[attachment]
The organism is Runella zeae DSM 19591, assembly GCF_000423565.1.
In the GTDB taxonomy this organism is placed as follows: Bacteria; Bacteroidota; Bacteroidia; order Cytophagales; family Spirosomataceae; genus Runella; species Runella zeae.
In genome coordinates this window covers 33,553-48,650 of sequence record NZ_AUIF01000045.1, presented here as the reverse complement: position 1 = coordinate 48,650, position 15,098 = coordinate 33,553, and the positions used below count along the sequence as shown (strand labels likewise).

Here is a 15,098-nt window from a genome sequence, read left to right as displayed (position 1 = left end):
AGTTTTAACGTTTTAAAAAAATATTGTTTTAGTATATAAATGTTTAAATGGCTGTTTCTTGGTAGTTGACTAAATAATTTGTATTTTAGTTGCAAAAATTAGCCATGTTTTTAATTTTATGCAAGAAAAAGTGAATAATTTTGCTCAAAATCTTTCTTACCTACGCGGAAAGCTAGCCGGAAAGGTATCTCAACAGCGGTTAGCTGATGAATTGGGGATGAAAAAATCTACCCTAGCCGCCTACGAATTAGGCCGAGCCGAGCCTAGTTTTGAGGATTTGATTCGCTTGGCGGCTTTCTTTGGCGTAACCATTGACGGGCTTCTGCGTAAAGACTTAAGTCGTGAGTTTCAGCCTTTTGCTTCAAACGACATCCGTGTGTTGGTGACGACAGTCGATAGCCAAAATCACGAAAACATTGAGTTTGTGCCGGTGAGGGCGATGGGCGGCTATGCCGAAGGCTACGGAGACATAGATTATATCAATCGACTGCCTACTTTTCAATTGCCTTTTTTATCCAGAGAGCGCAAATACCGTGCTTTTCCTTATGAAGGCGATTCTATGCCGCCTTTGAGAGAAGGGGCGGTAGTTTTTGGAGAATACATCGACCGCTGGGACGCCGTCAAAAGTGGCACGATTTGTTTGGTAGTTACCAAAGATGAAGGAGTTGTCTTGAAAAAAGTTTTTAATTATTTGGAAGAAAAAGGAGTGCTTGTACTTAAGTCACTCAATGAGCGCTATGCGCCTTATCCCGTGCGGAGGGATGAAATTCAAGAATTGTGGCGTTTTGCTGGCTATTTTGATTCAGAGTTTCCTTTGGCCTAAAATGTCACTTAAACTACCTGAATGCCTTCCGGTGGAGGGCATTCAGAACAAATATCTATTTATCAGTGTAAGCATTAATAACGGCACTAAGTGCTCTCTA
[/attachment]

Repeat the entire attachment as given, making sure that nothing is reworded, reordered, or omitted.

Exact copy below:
The organism is Runella zeae DSM 19591, assembly GCF_000423565.1.
In the GTDB taxonomy this organism is placed as follows: Bacteria; Bacteroidota; Bacteroidia; order Cytophagales; family Spirosomataceae; genus Runella; species Runella zeae.
In genome coordinates this window covers 33,553-48,650 of sequence record NZ_AUIF01000045.1, presented here as the reverse complement: position 1 = coordinate 48,650, position 15,098 = coordinate 33,553, and the positions used below count along the sequence as shown (strand labels likewise).

Here is a 15,098-nt window from a genome sequence, read left to right as displayed (position 1 = left end):
AGTTTTAACGTTTTAAAAAAATATTGTTTTAGTATATAAATGTTTAAATGGCTGTTTCTTGGTAGTTGACTAAATAATTTGTATTTTAGTTGCAAAAATTAGCCATGTTTTTAATTTTATGCAAGAAAAAGTGAATAATTTTGCTCAAAATCTTTCTTACCTACGCGGAAAGCTAGCCGGAAAGGTATCTCAACAGCGGTTAGCTGATGAATTGGGGATGAAAAAATCTACCCTAGCCGCCTACGAATTAGGCCGAGCCGAGCCTAGTTTTGAGGATTTGATTCGCTTGGCGGCTTTCTTTGGCGTAACCATTGACGGGCTTCTGCGTAAAGACTTAAGTCGTGAGTTTCAGCCTTTTGCTTCAAACGACATCCGTGTGTTGGTGACGACAGTCGATAGCCAAAATCACGAAAACATTGAGTTTGTGCCGGTGAGGGCGATGGGCGGCTATGCCGAAGGCTACGGAGACATAGATTATATCAATCGACTGCCTACTTTTCAATTGCCTTTTTTATCCAGAGAGCGCAAATACCGTGCTTTTCCTTATGAAGGCGATTCTATGCCGCCTTTGAGAGAAGGGGCGGTAGTTTTTGGAGAATACATCGACCGCTGGGACGCCGTCAAAAGTGGCACGATTTGTTTGGTAGTTACCAAAGATGAAGGAGTTGTCTTGAAAAAAGTTTTTAATTATTTGGAAGAAAAAGGAGTGCTTGTACTTAAGTCACTCAATGAGCGCTATGCGCCTTATCCCGTGCGGAGGGATGAAATTCAAGAATTGTGGCGTTTTGCTGGCTATTTTGATTCAGAGTTTCCTTTGGCCTAAAATGTCACTTAAACTACCTGAATGCCTTCCGGTGGAGGGCATTCAGAACAAATATCTATTTATCAGTGTAAGCATTAATAACGGCACTAAGTGCTCTCTA